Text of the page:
In efforts to minimize curl problems in copiers and printers, the feed rolls may be modified or bins made larger, but there has been prior to the present invention, no way to remove the curl from paper sheets by returning it to its original, normal flat condition, without requiring the use of complex positively driven rolls with large power consumption and tracking or sheet receiving problems resulting from the use of pressure plates and the like, wrinkling of sheets or smearing of print.SUMMARY OF THE INVENTION
The present invention provides a de-curler useful between the fusing station of a electrostatic printing machine, such as an office copier or printer, facsimile machine or the like, and the receiver for printed sheets. The device flattens the curl due to movement of the sheet through a gap between an arched plate and a driven roller without applying positive compressive pressure to the sheet between the plate and the roller. More particularly, the arched guide and opposing, spaced roller are placed in the sheet path between the point where the sheet leaves the fusing station in the processor and the point at which the sheet is deposited in the receiver. The plate and roller form a guide with a gap on a reverse curve, compared to the curl in the sheet, the gap being thicker than the paper so that no positive compressive pressure is applied to the sheet.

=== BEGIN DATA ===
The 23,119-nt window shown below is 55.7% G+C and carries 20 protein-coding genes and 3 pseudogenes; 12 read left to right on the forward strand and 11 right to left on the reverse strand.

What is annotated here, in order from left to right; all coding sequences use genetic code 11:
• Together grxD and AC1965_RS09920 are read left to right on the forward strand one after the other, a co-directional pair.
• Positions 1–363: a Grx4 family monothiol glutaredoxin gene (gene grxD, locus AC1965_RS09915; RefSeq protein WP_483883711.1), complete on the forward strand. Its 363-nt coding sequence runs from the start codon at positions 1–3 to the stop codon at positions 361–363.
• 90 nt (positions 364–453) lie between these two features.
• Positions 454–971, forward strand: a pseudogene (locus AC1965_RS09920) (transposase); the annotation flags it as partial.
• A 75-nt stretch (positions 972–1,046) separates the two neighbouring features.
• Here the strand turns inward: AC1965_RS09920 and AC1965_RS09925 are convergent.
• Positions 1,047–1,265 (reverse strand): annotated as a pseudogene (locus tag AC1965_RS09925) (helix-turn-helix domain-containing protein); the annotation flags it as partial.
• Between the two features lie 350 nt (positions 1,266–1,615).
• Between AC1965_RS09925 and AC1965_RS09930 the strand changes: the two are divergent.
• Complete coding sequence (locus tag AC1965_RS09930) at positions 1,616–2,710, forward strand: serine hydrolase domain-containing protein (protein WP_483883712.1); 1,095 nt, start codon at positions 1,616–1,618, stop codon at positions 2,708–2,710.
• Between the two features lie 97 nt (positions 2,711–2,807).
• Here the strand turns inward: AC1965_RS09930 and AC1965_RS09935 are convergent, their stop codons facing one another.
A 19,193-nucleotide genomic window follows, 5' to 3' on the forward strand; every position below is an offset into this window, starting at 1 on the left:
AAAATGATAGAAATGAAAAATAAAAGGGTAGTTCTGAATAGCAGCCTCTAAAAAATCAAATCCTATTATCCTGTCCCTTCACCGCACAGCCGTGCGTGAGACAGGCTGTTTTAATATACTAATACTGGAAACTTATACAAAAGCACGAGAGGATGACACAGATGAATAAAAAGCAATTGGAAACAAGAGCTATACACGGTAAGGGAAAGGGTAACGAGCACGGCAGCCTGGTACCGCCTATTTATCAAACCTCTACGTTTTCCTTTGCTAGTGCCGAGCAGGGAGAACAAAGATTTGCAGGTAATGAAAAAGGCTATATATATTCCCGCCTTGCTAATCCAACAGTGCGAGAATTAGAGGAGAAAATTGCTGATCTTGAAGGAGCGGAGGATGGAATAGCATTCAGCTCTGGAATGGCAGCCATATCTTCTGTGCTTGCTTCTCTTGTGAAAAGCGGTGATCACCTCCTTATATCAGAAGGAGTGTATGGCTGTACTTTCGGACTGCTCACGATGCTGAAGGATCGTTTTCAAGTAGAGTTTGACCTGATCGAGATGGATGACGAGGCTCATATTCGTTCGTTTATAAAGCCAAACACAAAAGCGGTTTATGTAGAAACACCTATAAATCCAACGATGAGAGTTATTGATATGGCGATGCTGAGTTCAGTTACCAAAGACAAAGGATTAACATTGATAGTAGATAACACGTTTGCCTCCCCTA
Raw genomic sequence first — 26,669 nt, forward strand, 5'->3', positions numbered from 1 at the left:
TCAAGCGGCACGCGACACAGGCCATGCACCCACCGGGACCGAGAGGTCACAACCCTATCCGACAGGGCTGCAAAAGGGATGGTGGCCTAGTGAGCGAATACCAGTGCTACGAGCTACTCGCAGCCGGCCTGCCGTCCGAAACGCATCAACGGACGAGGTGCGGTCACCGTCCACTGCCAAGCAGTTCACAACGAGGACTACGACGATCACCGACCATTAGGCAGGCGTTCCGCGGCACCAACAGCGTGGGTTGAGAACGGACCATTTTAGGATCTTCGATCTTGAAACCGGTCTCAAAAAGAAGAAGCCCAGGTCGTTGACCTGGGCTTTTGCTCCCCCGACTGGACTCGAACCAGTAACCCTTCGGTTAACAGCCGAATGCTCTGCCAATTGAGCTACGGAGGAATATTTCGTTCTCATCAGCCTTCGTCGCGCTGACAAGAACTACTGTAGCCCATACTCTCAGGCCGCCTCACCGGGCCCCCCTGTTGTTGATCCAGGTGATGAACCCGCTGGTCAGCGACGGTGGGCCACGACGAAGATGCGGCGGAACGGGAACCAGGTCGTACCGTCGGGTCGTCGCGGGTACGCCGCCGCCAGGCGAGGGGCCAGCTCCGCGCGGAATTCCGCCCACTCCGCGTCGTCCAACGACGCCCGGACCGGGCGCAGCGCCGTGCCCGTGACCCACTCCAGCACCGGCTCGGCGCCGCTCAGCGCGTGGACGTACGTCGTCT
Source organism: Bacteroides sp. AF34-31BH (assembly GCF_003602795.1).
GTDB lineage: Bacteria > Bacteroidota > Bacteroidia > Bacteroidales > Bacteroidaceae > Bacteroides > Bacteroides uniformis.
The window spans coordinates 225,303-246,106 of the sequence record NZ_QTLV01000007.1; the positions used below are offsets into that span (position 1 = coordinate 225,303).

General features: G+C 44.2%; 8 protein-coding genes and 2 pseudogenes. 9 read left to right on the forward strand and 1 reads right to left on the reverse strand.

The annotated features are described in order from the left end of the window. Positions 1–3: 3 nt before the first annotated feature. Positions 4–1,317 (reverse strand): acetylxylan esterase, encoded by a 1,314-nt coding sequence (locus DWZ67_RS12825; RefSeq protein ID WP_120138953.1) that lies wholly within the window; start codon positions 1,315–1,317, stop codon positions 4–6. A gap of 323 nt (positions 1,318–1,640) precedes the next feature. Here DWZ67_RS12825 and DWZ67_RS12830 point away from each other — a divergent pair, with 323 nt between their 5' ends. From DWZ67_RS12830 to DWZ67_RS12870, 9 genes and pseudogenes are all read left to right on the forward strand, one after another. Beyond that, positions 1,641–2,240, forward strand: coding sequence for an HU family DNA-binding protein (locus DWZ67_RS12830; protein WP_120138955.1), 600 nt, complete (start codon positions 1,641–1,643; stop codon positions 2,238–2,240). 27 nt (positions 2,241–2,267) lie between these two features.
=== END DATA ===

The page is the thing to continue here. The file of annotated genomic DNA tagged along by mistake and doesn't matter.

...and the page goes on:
The advantages include a reduction in moving parts, reduced tendency to wrinkle the sheet or smear printing due to high friction forces, reduced power requirements, and a small compact structure, capable of de-curling sheets moving at high feed rates.
In a preferred form, the de-curler includes a gate which can be opened to permit a flat sheet to be fed through the device without passage through the de-curling gaps thereby isolating the de-curler.
The invention has other features and advantages which may be more apparent from an understanding of an embodiment thereof illustrated in the accompanying drawings and described in the following detailed description.BRIEF DESCRIPTION OF THE DRAWINGS